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Friday, September 26, 2014

Remaining Hopeful.

Remaining Hopeful. 

Monday. I was ready to leave for work; however, I couldn't find my keys or my phone. So I looked in alllll the usual spots. On the counter, in my closet, in my purse, in my work bag, in my purse, on the counter, my pockets. After 10 minutes, I was reassured by one thought: My car was in the garage. Keys would have been a necessity. I walked back to my closet, picked up the previous day's shoes. And found both my keys and my phone. Interesting placement. Drove to work. Parked. Leaned over to grab my lunch only to find no lunch to be grabbed. I forgot my packed lunch. (sigh) Went home at lunchtime to retrieve said lunch. Came back to work. Finished the day. Decided to drive to a new-to-me hair salon and make an appointment.

I couldn't find it. #awesome

Tuesday. I was eating my lunch and heard a knock at the door. Went to see who was visiting. Lo and behold, it was my across-the-hall buddy, Pastor Wayne. "Were you looking for these?" he said, holding my office keys. "No, " I said, being all honest. I hadn't missed them at all. "This never happens, huh?" Wayne has a great memory of previous conversations, especially when he's able to drive home a point.

I told him all about looking for that salon and how I had looked at the map on their website and how Monday was really an off day. Well. Come to find out, Wayne was the person I needed to talk to. I, apparently, went the exact opposite way down Republic Road in which I should have. And he knows the owner! #SoMuchForInternetMaps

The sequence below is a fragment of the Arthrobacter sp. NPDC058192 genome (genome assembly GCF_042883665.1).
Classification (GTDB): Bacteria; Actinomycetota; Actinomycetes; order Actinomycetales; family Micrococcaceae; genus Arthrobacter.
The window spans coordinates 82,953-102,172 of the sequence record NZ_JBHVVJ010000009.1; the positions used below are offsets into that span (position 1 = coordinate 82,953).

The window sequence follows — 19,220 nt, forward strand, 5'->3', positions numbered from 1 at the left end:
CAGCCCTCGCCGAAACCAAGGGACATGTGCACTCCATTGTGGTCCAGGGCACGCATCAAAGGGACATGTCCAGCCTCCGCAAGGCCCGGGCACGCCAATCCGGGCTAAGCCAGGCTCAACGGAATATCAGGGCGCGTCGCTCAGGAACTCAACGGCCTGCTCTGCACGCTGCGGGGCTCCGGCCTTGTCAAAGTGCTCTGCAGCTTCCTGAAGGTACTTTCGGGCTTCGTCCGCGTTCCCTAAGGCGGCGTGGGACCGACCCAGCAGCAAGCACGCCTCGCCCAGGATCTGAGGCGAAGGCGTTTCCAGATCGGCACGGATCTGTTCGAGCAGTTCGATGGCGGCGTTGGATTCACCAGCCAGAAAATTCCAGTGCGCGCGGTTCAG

My mom has a saying for me. "Oh, Julie." I think maybe God uses it too. "Oh, Julie." And I think maybe God says things like, "Julie, you are a bundle of entertainment, but you have to quit your doubting Me." Or. "Julie, you have a way about you, but you have to remember I am Lord of your life."

And He sends me messages throughout the day to remind me. "Persevere." "I want to use you greatly, but we need to go through some things first." "Be strong and courageous." "I am with you. I know what's going on. I know your heart." "Do not quit. Do not lose heart." "I am doing things you know nothing about." "I.know.your.heart." "Trust me."

Hear me. I want to be that woman who charges on fully aware of Jesus in my life. But then I lose five battles in a row. And the majority of those battles are named "Goliath," and I know God has sent them my way. And I know He knows my heart. And that gives Him lots of ammunition.

And I say, "This is dumb, God. This pain in my heart." And He catches my breath. And calls it a sin. I stumble and sputter and become one of those people who spat in His face. Because I'm mad and hurting and, in that teeny tiny moment, just want it to stop.

I'm still in the Old Testament. On Wednesday, I read 1 Samuel 29. David is trying his darndest to find a safe place in the world, away from Saul, who is set on killing him. The Lord calls David to do some crazy, funny things. For example, Saul is going wee wee in a cave, right? And David goes in and cuts part of his robe. On another night, Saul is sleeping with protectors all around, a spear and a jar of water at his head. David and a buddy go and take the spear and jar o' water. Each time, David says to Saul, "Saul-man, I could have killed you. You were within arm's reach. Take notice I didn't only because you are God's appointed." In Wednesday's reading, David was feeling pretty good about his current residence, but the Philistines weren't having it. They banished him. David, this man who defeated Goliath by God's power. David, this man who was CALLED BY GOD to do amazing things and to become KING. David is running for his life, and he cannot catch a break.